Proceeding next to the drawings wherein like reference symbols indicate the same parts throughout the various views a specific embodiment and modifications of the present invention will be disclosed in detail.

In FIG. 1 there is illustrated a reel or drum 1 having a conical core 2 upon which a wire or cable is to be wound in layers. The innermost layer of wound wire is indicated at 4 and is positioned between flanges 10 and 11 of the reel and the flanges are attached to the ends of the core in a known manner. The innermost winding layer 4 will thus have a conical shape conforming to the conical shape of the core 2. The next winding layer 5 is positioned on the innermost layer 4 and, similarly, has a corresponding conical shape. The wire 3 is thus normally wound uniformly around the core until a turn of the wire reaches one of the flanges 10 and 11 at which point the movement of the wire is reversed so that the wire is wound in turns proceeding to the opposite reel and the next succeeding layer.

The wire is wound in this manner until an outer layer of wire reaches the outer diameter of the flange 11. Up to this point all of the conical layers of wire have the same length as measured in the axial direction of the reel. However, when the outer diameter of the flange 11 is attained the wire is wound in layers of decreasing lengths as can be seen in FIG. 2 so as to form a cylindrical coil of wire on the conical core as also shown in FIG. 2. The outer cylindrical form of the wound reel or package is indicated by the line 7 wherein the wound or package reel has a uniform diameter therethrough equal to the predetermined diameter of the reel when shorter layer lengths began to be wound.

It will be apparent from FIG. 2 that the radius of the successive turns of wire in a winding layer vary. In view of the constantly varying radius of the wire windings and the constant rotary speed of either the reel or a flyer, it is apparent that there will be considerable variation in the speed at which the wire is wound. In order to compensate for these variations in speed, it is known in the art to provide a measuring and storing device which either regulates the speed of the wire or temporarily stores the wire in a known storage reservoir from which the wire is supplied to the reel at the necessary speed.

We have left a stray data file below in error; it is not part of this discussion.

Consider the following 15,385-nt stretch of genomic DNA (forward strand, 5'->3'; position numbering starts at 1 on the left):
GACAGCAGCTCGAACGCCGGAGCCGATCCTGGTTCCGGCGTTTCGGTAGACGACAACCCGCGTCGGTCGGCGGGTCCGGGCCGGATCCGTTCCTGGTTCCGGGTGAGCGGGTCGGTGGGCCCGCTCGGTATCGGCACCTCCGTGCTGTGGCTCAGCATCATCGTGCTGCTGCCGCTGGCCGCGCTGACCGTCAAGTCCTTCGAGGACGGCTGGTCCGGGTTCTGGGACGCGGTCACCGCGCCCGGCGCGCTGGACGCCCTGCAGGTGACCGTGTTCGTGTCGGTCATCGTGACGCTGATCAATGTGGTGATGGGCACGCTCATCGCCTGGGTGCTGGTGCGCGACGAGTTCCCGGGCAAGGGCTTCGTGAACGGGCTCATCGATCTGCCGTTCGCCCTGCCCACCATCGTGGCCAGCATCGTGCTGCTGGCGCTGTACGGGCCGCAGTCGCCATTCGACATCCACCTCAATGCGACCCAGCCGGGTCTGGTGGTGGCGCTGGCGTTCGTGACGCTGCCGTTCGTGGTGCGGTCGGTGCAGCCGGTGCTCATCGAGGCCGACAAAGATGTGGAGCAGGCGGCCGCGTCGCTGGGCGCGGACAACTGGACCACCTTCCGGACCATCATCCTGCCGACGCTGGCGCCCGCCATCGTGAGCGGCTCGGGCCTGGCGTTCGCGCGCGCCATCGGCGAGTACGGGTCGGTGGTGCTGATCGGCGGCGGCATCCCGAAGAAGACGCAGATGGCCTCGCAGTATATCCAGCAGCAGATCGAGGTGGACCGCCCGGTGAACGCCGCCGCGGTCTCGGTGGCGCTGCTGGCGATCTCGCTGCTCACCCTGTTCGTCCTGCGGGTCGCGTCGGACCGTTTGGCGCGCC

By such a use of a wire storage reservoir the reel or the flyer rotates at a rotary speed which corresponds to the wire speed in winding a layer of wire in the middle between the end flanges of the reel. During further winding of a wire layer in the direction of the smaller diameter of the core less wire will be wound upon the reel while the wire is being supplied from the drawing machine or other interposed apparatus at a constant running speed. During this phase of winding of the wire layer that wire which is not delivered to the spool is then accumulated in the variable storage reservoir. When the middle point between the two end flanges of the reel is crossed over by the wire during the winding of the next wire layer proceeding toward the larger diameter portion of the reel core, the reel will then require more wire than what is being supplied from the wire machines. This greater requirement of wire will now be supplied by a quantity of wire previously accumulated in the storage reservoir when the smaller diameter end of the core was being wound. This process proceeds for the winding of each wire layer. The necessary decrease in rotary speed because of the varying winding diameters of each wound wire layer can also be obtained in conventional ways known in the art through suitable regulating and control apparatus.